Laws, Regulations & Annotations

Business Taxes Law Guide – Revision 2018

Sales and Use Tax Annotations

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235.0000 FEDERAL TAXES—Regulation 1617

Annotation 235.0116

235.0116 Federal Luxury Tax—Repeal of. A federal luxury excise tax was imposed on certain sales of vehicles, boats, yachts, aircraft, jewelry and fur articles from January 1991 to December 31,1992. The tax was excluded from "gross receipts," whether imposed with respect to a sale involving transfer of title or a lease transaction which was treated as a "sale" and "purchase."

The luxury tax applied to the "first retail sale" which was defined as the first sale, for a purpose other than resale, after manufacture, production, or importation. No luxury tax was due on a sale to a lessor who leased the property under a "qualified lease" (a lease with a term of one year or more). If the lease was not treated as the first retail sale, and unless an election was made to pay the total luxury tax up front, the luxury tax was imposed on each lease payment. Where the luxury tax was imposed on rental payments, the amount of the luxury tax on each payment was excludable from the measure of tax whether the luxury tax was separately stated or included in the rental payments set forth in the lease.

Thus, a refund of the luxury tax involving sales of vehicles used in "qualified leases" will not require a refund of any sales or use tax.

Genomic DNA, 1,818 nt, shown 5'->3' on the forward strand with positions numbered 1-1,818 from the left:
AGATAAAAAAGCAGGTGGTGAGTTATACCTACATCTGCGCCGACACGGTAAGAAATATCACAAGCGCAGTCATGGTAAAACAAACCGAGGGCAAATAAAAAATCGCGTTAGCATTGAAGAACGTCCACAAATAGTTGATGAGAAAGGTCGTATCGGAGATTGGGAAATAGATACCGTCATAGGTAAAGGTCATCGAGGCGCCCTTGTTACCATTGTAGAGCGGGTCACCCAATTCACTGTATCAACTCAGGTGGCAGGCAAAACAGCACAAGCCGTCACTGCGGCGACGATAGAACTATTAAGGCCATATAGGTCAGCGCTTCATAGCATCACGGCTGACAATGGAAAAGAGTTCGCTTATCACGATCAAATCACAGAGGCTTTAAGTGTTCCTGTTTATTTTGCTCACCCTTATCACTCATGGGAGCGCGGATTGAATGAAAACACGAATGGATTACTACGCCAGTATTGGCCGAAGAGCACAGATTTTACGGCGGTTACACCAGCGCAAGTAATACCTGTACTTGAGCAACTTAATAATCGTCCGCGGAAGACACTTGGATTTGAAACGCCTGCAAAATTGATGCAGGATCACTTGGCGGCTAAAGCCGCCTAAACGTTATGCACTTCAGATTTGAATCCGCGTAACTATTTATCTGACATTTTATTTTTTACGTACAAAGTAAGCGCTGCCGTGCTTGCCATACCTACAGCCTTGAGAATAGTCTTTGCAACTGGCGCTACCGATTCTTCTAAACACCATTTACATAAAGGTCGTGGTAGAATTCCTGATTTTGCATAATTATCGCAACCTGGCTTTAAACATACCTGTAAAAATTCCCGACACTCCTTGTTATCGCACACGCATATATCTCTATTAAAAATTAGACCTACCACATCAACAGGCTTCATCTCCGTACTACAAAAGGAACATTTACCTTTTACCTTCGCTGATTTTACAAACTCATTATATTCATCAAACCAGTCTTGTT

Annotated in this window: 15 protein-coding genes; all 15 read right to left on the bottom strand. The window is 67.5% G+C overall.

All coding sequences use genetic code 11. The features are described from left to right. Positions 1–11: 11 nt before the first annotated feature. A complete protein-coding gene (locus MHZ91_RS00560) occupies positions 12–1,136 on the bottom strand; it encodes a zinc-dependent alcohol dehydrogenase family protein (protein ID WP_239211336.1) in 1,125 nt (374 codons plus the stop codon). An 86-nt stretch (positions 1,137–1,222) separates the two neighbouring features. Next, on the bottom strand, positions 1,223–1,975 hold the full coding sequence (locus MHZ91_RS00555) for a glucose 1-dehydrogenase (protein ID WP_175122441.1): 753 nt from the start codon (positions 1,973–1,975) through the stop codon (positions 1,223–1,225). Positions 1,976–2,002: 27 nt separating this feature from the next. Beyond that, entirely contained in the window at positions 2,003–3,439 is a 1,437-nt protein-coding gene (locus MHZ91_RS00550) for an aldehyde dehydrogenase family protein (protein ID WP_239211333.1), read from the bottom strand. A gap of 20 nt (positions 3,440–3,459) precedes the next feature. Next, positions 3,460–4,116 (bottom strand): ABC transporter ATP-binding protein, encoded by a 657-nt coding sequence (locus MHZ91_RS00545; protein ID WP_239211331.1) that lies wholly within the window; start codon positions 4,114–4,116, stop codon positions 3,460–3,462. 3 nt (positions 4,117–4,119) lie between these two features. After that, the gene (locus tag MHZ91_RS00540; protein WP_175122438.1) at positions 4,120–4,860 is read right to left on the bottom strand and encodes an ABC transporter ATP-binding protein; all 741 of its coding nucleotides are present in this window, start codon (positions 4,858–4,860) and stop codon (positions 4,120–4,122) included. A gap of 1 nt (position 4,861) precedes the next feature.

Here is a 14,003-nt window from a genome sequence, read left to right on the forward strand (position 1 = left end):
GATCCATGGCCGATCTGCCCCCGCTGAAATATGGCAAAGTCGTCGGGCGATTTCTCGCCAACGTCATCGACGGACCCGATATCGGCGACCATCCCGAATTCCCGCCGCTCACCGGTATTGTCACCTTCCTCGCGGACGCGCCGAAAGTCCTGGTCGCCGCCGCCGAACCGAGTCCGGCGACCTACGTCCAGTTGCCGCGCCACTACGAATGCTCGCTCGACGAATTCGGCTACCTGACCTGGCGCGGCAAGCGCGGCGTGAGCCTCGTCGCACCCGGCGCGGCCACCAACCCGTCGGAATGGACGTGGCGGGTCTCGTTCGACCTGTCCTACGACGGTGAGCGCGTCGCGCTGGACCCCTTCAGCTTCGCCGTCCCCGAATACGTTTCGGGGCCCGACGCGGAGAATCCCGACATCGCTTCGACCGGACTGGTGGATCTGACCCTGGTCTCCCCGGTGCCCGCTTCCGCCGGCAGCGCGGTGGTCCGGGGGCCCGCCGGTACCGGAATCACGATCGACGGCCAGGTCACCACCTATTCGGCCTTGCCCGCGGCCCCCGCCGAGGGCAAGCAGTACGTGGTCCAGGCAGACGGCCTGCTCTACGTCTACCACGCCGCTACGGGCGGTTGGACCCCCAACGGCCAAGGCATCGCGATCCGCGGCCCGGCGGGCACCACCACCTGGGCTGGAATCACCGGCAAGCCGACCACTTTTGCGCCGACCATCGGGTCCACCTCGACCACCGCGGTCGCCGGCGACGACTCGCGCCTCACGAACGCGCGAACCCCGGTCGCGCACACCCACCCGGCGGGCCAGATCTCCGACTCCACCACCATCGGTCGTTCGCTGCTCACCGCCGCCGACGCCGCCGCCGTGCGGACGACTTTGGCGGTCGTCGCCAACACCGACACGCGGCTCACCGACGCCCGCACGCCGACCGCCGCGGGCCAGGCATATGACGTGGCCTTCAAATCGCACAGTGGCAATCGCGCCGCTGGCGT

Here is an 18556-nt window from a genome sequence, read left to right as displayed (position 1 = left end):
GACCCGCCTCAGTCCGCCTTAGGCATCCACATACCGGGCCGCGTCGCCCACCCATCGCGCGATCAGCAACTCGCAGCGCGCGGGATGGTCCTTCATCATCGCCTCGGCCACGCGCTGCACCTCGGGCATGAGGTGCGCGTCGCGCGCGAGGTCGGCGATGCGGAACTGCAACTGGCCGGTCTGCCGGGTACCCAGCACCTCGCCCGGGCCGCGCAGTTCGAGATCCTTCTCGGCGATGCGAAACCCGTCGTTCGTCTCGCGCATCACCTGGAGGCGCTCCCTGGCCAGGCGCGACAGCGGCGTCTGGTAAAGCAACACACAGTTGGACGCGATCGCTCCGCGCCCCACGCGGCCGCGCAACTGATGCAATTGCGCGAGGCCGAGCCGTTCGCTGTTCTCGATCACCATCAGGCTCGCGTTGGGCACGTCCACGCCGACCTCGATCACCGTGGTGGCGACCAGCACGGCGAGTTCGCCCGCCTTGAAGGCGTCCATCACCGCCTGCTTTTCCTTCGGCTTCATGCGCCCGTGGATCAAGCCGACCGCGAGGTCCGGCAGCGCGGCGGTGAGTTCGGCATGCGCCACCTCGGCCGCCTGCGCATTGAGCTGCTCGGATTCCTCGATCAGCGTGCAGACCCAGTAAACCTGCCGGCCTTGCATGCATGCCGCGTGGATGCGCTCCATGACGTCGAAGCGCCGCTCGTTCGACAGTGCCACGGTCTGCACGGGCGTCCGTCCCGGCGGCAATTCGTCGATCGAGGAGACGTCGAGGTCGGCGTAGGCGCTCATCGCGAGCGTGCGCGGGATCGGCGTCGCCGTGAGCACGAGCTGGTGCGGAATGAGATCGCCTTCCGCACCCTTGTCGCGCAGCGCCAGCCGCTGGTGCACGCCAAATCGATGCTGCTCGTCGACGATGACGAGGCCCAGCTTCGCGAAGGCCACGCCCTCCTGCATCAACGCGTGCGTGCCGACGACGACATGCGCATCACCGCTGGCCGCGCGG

In a "nonqualified lease" (a lease with a term of less than one year), the sale to the lessor was the first retail sale and the lessor was required to pay luxury tax on that sale. While the amount of the luxury tax may presumably be passed through to the lessee, it is treated for use tax purposes as any other overhead expense passed on to the lessee. In order to file a claim for refund of the luxury tax with the IRS, the lessor must either return the amount of the luxury tax collected from the lessee or certify that it was not collected from the lessee. In limited circumstances, a refund of the use tax paid (measured by the amount of the luxury tax cost reimbursement included in "rentals payable") will be required. Thus, the only sales or use tax implication would be with respect to a lease of a passenger vehicle in a nonqualifying lease where the lessor repays the amount collected for the luxury tax to the lessee. Such repayment would be treated as a prior adjustment to the lease contract. 10/21/93; 10/27/93.